The lion in winter

By Raffique Shah
July 06, 2013

Raffique ShahFROM A distance, I watch the Grand Old Man slowly making his exit from a world that is far from the perfect place idealists like him had hoped to see in their lifetimes. As The Lion breathes his last, family feuds disrupt the peace he so deserves in his final hours, I wonder why they do not allow him to die the way he lived—fearlessly, with honour. Nelson Mandela, in his 94 years on earth, has contributed to his country and to humankind what others will need several lifetimes to achieve.

I cannot allow the vulgarity that masquerades as politics in this country to distract me from honouring one of the last super-humans of my time.

As I watch Mandela fade away, other names and images super-impose themselves in my vision: Mahatma Gandhi, Walter Sisulu, Gamal Nasser, Sukarno, Che Guevara, Patrice Lumumba, Fidel Castro, Jawaharlal Nehru, Ho Chi Minh, Malcolm X, Yasser Arafat, Steve Biko, Oliver Tambo, Martin Luther King and other freedom fighters, sisters among them, of different eras, who inspired people like me.

To today’s generations, these names may mean nothing. For us, they were men and women with saint-like status who taught us to stand up for what we believed was right, to speak out against injustice wherever it occurred.

In many ways, Mandela was the first among equals in this exclusive club. I first got to know him, in a manner of speaking, after he was jailed for life in 1964 for waging war against apartheid in his native South Africa. That struggle had begun well before Mandela’s second trial for treason. Many good people had died fighting for the right to be human beings, not blacks confined to bantustans. The Sharpeville Massacre, in which white policemen shot and killed more than 60 blacks, and injured many more, had taken place in 1960. I was 14 then, and unaware of that atrocity.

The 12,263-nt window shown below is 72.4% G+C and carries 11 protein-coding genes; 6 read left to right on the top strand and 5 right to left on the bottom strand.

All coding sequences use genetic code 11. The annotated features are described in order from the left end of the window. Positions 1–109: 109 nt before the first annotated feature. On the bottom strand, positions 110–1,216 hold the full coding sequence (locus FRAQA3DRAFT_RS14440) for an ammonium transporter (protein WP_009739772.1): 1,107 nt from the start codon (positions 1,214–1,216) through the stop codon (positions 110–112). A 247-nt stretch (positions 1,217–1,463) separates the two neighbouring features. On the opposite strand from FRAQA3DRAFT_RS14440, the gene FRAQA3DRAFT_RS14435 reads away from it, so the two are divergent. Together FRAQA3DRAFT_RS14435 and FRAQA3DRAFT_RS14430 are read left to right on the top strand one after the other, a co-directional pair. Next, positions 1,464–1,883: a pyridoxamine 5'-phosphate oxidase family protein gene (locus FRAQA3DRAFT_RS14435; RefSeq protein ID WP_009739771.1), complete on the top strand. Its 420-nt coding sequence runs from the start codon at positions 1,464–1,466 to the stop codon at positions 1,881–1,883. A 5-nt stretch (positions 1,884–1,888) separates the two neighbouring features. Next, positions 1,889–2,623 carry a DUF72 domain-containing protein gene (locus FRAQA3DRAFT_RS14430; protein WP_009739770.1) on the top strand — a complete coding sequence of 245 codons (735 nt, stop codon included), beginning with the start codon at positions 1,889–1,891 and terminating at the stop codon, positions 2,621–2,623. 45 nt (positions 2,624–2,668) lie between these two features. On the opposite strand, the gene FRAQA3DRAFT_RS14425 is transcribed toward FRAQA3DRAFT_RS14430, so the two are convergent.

But by age 18, though, I read of the trial of Mandela, Sisulu and others. What struck a chord deep in my soul was Mandela’s defiance in the dock, when he proudly proclaimed that he and his comrades had committed acts of sabotage, and they weren’t about to apologise for waging a just war. Turns out that Mandela had read Castro’s “History Will Absolve Me” speech at Fidel’s trial for treason in 1953. And in a curious twist of fate, I had read both their speeches, so when I went on trial for treason in 1970-1971, my address to the Court Martial was patterned along similar lines.

From the moment I became aware of Mandela and the struggle against apartheid, my perspective in life changed, forever. Indeed, Mandela’s incarceration became a cause celebre for the generation that had come of age in the 1960s and 1970s. Across the world, whites, blacks, yellows and in-betweens, stood stoutly against injustices everywhere—Vietnam, Latin America, Asia, Europe, Africa. We protested in marches, in song, and waged war against the oppressors.

When racist President Hendrik Verwoerd, the architect of apartheid who had jailed Mandela, was knifed to death in South Africa’s Parliament in September 1966, I was a second lieutenant attending a small arms course at Hythe in the UK. A Tanzanian friend and I went to the Mess bar that night and quietly toasted Verwoerd’s death with a drink.